I did something really cool this summer.
It was, in fact,  so cool that I still haven't figured out how to write about it in one measly post.
So -- I give up.  (And I'm okay with that.  I believe there's strength in knowing when to say when!)
I'll just start with this.

I took the Project-Based Homeschooling Master Class.
It was fantastic.
I can't recommend it highly enough.
The class was superb -- the material, the format, the facilitation and the support.
Really -- you should do it.
It's easy to say to ourselves, "Not right now. I'm just too busy."
But this -- this -- gave me focus where I had been wanting it.
Support where I *needed* it.
And, the support is ongoing.
It's sort of a no-brainer, actually.

It isn't just for homeschooling families.
It isn't even just for "kids."

Check out the blog.  Participate in the forum.  Buy the book.  Jump in -- you'll be so happy you did!

sewing, women in history
a clay charm business
nurturing a home that can nurture us

Wednesday, November 13, 2013

Creative Placement of Creativity

I have a little basket near the table --
just a little basket with a needlebook, embroidery floss, scissors and a project.
How my kids eat meals: giggle, giggle, take a bite, giggle, tell a story, 
     (fall out of a chair), giggle, take a bite, ...
So, I eat.  And then stitch and giggle and relax.

Tuesday, November 12, 2013

Give & Take

Today Linus and I made our first superhero.  He picked Batman.  He's a little disappointed it isn't made out of plastic, but I told him I do not want to have a factory in order to make a plastic one; we will use what we have.  He said it's "mostly great."  I will take that.

Tuesday, October 8, 2013

Good Morning, Fall

When the house has that lovely fall chill in the morning, cook a pumpkin & plan some baking.

(Cut in half, scoop out seeds & fibers, brush the cut surface with butter or oil, 375 oven for about 30 minutes or until it looks wrinkled and soft.)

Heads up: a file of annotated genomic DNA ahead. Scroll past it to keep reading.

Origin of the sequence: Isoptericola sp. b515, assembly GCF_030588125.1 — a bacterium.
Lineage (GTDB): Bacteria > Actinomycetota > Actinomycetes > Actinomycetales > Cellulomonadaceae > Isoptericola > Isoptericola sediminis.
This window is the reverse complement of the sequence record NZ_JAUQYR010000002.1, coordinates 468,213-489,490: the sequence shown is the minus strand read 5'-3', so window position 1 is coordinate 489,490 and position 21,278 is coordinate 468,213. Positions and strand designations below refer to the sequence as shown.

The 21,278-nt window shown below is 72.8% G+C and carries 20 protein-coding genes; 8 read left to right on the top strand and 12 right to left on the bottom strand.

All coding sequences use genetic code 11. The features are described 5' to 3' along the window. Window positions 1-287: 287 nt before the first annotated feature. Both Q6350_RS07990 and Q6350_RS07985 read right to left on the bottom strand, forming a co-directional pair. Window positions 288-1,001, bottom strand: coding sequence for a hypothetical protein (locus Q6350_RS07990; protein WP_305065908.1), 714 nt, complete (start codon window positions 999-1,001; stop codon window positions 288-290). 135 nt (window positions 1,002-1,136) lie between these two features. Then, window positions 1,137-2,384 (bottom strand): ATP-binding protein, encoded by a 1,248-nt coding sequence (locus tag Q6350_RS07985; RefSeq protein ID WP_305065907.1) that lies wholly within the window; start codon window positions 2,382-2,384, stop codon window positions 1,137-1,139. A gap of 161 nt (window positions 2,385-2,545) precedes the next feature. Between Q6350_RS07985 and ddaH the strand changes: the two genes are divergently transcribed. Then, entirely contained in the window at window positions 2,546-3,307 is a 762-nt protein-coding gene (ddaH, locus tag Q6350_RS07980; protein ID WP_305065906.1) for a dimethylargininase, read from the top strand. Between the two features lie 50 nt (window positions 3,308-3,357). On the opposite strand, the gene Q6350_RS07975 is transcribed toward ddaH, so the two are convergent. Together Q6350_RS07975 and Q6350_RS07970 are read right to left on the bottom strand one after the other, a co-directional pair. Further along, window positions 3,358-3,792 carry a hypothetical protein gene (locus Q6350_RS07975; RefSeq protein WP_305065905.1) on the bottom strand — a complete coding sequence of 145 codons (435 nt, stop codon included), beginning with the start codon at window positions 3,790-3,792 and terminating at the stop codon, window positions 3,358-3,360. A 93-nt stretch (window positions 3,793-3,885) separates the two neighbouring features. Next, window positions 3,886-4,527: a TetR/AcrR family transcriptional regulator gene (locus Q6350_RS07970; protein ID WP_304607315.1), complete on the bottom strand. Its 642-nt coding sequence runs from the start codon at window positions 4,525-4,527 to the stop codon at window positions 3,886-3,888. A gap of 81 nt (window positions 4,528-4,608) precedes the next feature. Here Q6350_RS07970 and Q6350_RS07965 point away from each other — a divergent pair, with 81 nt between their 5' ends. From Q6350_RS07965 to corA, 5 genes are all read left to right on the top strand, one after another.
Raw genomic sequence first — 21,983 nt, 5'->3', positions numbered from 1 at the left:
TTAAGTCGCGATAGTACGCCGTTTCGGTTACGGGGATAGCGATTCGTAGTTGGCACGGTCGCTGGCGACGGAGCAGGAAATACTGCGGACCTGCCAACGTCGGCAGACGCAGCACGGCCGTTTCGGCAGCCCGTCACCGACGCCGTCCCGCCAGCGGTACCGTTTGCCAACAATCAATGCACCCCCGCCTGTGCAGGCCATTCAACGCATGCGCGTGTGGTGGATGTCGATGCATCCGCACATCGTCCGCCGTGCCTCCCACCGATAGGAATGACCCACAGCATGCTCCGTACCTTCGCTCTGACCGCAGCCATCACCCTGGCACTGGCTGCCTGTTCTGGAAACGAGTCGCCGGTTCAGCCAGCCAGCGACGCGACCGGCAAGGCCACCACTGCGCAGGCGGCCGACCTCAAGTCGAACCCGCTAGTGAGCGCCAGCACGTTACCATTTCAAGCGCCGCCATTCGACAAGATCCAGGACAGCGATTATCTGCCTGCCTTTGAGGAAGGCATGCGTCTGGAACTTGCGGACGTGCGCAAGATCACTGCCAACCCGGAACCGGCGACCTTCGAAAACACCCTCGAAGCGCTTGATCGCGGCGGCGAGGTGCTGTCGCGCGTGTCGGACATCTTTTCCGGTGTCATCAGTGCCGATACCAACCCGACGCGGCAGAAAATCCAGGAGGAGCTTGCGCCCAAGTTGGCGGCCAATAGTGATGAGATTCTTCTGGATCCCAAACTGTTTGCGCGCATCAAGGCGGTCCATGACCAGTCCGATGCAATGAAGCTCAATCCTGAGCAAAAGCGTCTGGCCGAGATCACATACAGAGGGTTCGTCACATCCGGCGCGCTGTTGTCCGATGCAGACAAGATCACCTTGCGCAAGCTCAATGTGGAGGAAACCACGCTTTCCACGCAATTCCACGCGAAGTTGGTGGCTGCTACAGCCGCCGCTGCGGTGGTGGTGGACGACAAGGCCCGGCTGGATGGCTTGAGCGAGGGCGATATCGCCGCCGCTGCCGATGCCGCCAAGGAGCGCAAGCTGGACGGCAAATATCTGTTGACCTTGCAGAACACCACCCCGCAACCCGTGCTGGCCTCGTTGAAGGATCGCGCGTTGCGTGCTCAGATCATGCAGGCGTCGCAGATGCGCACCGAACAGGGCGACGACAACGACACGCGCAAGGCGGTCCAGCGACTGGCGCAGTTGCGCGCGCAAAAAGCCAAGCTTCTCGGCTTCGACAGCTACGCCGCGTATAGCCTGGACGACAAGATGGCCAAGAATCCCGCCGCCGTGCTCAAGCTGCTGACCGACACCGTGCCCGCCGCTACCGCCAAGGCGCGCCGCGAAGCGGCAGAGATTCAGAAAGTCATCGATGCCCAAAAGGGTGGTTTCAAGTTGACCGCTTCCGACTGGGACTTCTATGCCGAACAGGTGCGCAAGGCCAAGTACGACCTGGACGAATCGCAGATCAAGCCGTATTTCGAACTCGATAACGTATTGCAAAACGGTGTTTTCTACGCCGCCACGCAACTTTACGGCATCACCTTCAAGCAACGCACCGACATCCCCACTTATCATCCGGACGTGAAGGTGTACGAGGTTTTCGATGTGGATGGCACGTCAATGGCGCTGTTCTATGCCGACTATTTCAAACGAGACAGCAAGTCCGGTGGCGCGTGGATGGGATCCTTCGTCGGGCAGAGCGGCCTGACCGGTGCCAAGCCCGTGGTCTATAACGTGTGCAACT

Drink your morning cuppa, pad around in slippers.

Read, draw, play trains.  Savor.

Friday, October 4, 2013

(Grandpa's Barn is Open!)

  Market Square

    I had a penny,
    A bright new penny,
    I took my penny  
         To the market square.
    I wanted a rabbit, 
    A little brown rabbit,
    And I looked for a rabbit
        'Most everywhere.

For I went to the stall where they sold sweet lavender
("Only a penny for a bunch of lavender!").
"Have you got a rabbit, 'cos I don't want lavender?"
     But they hadn't got a rabbit, not anywhere there.

    I had a penny,
    And I had another penny,
    I took my pennies 
        To the market square.
    I did want a rabbit,
    A little baby rabbit,
    And I looked for rabbits
         'Most everywhere.

And I went to the stall where they sold fresh mackerel
("Now then!  Tuppence for a fresh-caught mackerel!")
"Have you got a rabbit, 'cos I don't like mackerel?"
     But they hadn't got a rabbit, not anywhere there.

    I found a sixpence,
    A little white sixpence.
    I took it in my hand
        To the market square.
    I was buying my rabbit
    (I do like rabbits),
    And I looked for my rabbit
         'Most everywhere.

So I went to the stall where they sold fine saucepans
("Walk up, walk up, sixpence for a saucepan!").
"Could I have a rabbit, 'cos we've got two saucepans?"
     But they hadn't got a rabbit, not anywhere there.

    I had nuffin',
    No, I hadn't got nuffin',
    So I didn't go down 
         To the market square;
    But I walked on the common,
    he old-gold common...
    And I saw little rabbits
        'most everywhere!

So I'm sorry for the people who sell fine saucepans,
I'm sorry for the people who sell fresh mackerel,
I'm sorry for the people who sell sweet lavender,
     'Cos they haven't a rabbit, not anywhere there!

from When We Were Very Young, A.A. Milne

Sunday, September 22, 2013


We've had this section of fence that's been falling down for years.  (I really wish I was kidding about that.  But I'm not.)  So, I fixed it.

Fences make such rich metaphors, and we use them in all sorts of ways.   

My body and mind worked together on this metaphor of fence building -- as in: strong fences make good neighbors.  You know, boundaries.

I deconstructed the old fence and removed the wide variety of screws, nails, and various fasteners used over the years to try to hold it up. 

I assessed what I had to work with and moved forward.

I got out my shovel and made level ground on which to put my fence.

I used what I had available.  I didn't have any work gloves, so I used my gardening gloves to keep out the splinters.